By DINA ARÉVALO
Port Isabel-South Padre Press
I’ve always been the type of person who speaks my mind exactly as those thoughts occur. Friends have joked before that they seek my opinions on certain topics because they know I’ll offer such without sugarcoating them. “What would Dina say?” they muse.
Some people would say that translates to me lacking a filter, but from my perspective, my bluntness stems from elsewhere. I was raised to place a high premium on the truth, even if that truth is an uncomfortable one. For me, valuing truth means more than just speaking honestly, it also means taking pride in doing my job as well as I can, and it means owning up to my mistakes.
I’ve had the privilege of serving as editor of the PRESS for seven months now. As the editorial head of this publication, though, the mistakes I make have the potential to affect more than just me, they can affect the integrity of the paper. I own that, so I’m writing this to tell the story of a lesson hard learned.
It happened on a Friday, the day after the paper goes to press, when my phone rang. The woman on the other end of the line first asked for confirmation of my identity and my status as editor before delving into the reason for her call.
I was having a bad day at the end of a bad week. Who hasn’t? So, once I confirmed my identity to the caller, she revealed she was calling to express her displeasure with a decision I made in the paper’s layout. She felt I didn’t treat a story which had personal significance for her with enough respect.
The article was a front page story, but I had chosen to place it at the bottom of the page, ‘below the fold,’ so to speak. For the caller, this was insulting. I tried to explain my decision-making process to her several times, but my answers were unsatisfactory. The conversation devolved to the point where the caller questioned my integrity by claiming that, because it wasn’t my story, I didn’t position it above the fold.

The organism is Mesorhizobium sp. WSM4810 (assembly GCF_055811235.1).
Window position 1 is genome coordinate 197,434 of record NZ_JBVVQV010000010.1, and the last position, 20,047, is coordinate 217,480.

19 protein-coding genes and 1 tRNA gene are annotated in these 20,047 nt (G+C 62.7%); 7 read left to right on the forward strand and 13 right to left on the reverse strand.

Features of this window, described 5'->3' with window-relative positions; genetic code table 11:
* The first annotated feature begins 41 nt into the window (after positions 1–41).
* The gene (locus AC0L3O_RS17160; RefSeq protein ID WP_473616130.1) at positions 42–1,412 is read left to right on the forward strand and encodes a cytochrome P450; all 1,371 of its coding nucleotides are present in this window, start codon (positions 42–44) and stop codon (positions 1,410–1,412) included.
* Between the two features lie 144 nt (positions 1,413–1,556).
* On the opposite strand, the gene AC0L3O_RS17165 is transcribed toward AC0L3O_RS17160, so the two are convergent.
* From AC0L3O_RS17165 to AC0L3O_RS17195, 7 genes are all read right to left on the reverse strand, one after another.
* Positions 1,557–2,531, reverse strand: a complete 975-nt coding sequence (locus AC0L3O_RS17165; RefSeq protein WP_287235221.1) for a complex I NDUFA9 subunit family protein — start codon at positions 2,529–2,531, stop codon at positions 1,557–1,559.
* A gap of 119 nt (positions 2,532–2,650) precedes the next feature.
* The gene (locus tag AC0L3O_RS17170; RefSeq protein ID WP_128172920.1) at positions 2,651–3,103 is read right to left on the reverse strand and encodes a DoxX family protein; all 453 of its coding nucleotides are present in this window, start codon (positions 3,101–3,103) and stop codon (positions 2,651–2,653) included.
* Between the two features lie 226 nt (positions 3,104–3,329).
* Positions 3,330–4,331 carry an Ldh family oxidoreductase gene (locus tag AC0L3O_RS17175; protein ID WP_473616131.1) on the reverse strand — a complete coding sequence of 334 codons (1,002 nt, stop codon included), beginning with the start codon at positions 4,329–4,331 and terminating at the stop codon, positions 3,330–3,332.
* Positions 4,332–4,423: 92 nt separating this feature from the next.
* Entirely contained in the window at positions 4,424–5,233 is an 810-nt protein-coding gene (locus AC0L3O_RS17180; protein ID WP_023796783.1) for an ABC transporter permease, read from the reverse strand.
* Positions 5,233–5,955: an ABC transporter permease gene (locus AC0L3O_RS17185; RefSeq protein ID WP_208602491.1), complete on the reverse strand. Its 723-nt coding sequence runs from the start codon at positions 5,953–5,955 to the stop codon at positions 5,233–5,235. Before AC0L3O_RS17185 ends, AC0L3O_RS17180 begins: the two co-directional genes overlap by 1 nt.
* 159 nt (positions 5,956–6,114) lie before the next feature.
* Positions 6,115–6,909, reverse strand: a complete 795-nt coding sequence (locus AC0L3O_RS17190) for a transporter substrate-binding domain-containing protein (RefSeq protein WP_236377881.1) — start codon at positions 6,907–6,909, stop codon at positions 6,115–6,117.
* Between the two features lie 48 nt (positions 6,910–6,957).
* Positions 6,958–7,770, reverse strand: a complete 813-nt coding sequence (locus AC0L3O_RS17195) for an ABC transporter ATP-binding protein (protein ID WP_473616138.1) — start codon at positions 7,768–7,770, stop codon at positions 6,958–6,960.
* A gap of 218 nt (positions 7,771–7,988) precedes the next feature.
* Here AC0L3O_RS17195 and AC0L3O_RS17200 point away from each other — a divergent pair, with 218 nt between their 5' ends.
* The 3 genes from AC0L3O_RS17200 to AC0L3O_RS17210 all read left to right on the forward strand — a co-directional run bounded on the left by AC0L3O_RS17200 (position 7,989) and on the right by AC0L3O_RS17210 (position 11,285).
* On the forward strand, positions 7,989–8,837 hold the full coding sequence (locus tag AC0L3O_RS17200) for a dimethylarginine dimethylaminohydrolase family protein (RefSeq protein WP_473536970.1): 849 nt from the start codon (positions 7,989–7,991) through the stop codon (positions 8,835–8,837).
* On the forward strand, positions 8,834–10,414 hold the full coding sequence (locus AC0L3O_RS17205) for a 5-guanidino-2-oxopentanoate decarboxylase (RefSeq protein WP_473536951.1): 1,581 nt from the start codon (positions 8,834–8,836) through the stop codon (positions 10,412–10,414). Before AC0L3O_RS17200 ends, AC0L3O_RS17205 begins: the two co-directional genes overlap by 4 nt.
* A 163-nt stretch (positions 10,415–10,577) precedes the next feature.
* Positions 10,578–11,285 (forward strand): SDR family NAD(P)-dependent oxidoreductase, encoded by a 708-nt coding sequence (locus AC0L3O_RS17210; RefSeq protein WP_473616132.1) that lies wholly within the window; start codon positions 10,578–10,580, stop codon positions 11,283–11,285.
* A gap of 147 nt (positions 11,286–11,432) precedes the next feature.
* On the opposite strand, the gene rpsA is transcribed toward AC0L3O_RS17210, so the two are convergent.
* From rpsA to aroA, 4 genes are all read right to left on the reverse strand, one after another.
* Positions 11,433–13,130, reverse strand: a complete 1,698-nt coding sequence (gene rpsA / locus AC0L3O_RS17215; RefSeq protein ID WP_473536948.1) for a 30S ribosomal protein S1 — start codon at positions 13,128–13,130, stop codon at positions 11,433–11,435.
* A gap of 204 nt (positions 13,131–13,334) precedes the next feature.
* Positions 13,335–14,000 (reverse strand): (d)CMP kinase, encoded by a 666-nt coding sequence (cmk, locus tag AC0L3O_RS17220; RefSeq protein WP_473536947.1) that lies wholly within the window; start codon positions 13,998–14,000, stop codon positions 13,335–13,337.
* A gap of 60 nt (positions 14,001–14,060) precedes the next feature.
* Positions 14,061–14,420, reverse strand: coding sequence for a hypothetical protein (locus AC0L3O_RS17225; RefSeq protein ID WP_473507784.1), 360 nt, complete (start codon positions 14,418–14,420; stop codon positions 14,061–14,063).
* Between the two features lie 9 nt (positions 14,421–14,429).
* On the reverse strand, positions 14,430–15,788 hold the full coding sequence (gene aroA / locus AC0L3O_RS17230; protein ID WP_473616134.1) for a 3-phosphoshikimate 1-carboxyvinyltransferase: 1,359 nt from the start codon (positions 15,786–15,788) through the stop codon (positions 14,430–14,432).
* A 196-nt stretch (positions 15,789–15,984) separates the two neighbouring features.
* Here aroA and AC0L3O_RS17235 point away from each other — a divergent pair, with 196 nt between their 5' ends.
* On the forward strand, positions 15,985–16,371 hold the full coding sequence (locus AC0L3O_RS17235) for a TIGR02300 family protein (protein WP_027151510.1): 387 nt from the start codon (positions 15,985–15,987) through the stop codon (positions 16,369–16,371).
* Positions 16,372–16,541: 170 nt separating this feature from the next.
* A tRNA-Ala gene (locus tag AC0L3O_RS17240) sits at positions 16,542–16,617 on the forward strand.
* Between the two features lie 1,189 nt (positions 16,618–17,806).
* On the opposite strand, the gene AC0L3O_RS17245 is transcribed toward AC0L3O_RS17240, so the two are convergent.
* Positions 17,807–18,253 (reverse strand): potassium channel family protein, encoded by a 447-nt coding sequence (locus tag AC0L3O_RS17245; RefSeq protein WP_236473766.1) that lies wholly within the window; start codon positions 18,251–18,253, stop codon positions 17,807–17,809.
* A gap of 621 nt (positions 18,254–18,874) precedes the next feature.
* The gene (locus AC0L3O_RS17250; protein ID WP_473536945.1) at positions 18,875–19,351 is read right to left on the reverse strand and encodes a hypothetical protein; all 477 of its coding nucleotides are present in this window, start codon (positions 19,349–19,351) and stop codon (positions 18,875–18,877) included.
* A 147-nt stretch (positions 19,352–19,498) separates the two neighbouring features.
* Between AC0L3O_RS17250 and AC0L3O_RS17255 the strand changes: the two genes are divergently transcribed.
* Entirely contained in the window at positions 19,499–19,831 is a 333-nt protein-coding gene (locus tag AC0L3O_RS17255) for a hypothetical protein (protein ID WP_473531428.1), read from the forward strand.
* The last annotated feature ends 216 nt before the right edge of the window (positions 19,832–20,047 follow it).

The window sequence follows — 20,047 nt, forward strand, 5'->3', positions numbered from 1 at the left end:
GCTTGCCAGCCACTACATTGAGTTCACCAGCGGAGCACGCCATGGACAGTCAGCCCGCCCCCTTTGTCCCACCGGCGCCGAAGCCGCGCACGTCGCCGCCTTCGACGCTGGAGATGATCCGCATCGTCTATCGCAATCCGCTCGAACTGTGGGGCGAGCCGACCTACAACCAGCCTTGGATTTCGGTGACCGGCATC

And that’s when I made my first mistake.
I lost my temper. I didn’t quite raise my voice, but the tone I used was forceful. After a few more tense words, the call ended. I was so affected by the call that I immediately told the general manager what I had done; I felt my supervisor needed to know.
It wasn’t until this week, though, that I learned the caller had recorded the entire conversation. Not only that, but she has since been playing the recording for multiple third parties.
Losing my temper was a mistake, but I have to wonder about the motivations of a person who placed a call prepared to record from the outset. I further have to question their motivations when they attempt to use that recording as a sort of ‘gotcha’ moment to assail the integrity of my publication by besmirching my character.
Granted, my mistake was in losing my patience and in taking someone’s bait. However, the caller’s mistake was making a call with malice aforethought.
At the end of the day, though, this situation has taught me a valuable lesson in this job. Losing my patience is not a luxury I can afford. For one thing, remaining patient at all times should be a given, not an exception; it’s courteous. But secondly, you never know when a person with an agenda may try to test that patience.
As I told the caller during our conversation, I care more about this paper than I do myself. So, though it’s unfortunate I had to learn this lesson the hard way, it won’t be one soon forgotten.
Editor’s note: This column was written because transparency is important in journalism. Similar to the manner in which the press serves to keep public officials accountable to their constituents, we, as media, must also be held accountable to a higher standard.
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